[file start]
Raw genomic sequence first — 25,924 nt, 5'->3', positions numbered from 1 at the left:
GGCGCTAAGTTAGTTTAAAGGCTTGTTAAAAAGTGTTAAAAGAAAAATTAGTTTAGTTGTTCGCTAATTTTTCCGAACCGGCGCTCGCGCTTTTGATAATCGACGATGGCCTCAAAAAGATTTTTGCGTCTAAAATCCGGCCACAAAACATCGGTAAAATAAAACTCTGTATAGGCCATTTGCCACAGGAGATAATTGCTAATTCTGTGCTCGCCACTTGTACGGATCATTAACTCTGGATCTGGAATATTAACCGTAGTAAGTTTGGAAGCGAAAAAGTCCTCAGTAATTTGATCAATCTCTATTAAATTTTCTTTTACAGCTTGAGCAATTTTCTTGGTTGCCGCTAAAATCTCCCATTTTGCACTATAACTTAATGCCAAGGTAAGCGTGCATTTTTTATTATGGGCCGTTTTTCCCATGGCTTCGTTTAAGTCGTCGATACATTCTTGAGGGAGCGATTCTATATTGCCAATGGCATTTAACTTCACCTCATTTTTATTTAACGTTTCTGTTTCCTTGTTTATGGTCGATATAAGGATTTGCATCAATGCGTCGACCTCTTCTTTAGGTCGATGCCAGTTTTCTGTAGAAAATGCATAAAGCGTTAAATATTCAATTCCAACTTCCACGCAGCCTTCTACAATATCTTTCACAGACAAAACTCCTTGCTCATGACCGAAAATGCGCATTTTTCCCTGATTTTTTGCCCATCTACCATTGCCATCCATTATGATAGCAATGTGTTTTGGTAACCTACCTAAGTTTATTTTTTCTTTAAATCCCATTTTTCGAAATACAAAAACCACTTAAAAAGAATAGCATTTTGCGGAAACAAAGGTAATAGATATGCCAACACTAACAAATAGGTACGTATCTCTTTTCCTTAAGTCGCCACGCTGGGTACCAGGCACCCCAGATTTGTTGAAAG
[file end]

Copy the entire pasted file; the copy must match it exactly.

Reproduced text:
Raw genomic sequence first — 25,924 nt, 5'->3', positions numbered from 1 at the left:
GGCGCTAAGTTAGTTTAAAGGCTTGTTAAAAAGTGTTAAAAGAAAAATTAGTTTAGTTGTTCGCTAATTTTTCCGAACCGGCGCTCGCGCTTTTGATAATCGACGATGGCCTCAAAAAGATTTTTGCGTCTAAAATCCGGCCACAAAACATCGGTAAAATAAAACTCTGTATAGGCCATTTGCCACAGGAGATAATTGCTAATTCTGTGCTCGCCACTTGTACGGATCATTAACTCTGGATCTGGAATATTAACCGTAGTAAGTTTGGAAGCGAAAAAGTCCTCAGTAATTTGATCAATCTCTATTAAATTTTCTTTTACAGCTTGAGCAATTTTCTTGGTTGCCGCTAAAATCTCCCATTTTGCACTATAACTTAATGCCAAGGTAAGCGTGCATTTTTTATTATGGGCCGTTTTTCCCATGGCTTCGTTTAAGTCGTCGATACATTCTTGAGGGAGCGATTCTATATTGCCAATGGCATTTAACTTCACCTCATTTTTATTTAACGTTTCTGTTTCCTTGTTTATGGTCGATATAAGGATTTGCATCAATGCGTCGACCTCTTCTTTAGGTCGATGCCAGTTTTCTGTAGAAAATGCATAAAGCGTTAAATATTCAATTCCAACTTCCACGCAGCCTTCTACAATATCTTTCACAGACAAAACTCCTTGCTCATGACCGAAAATGCGCATTTTTCCCTGATTTTTTGCCCATCTACCATTGCCATCCATTATGATAGCAATGTGTTTTGGTAACCTACCTAAGTTTATTTTTTCTTTAAATCCCATTTTTCGAAATACAAAAACCACTTAAAAAGAATAGCATTTTGCGGAAACAAAGGTAATAGATATGCCAACACTAACAAATAGGTACGTATCTCTTTTCCTTAAGTCGCCACGCTGGGTACCAGGCACCCCAGATTTGTTGAAAG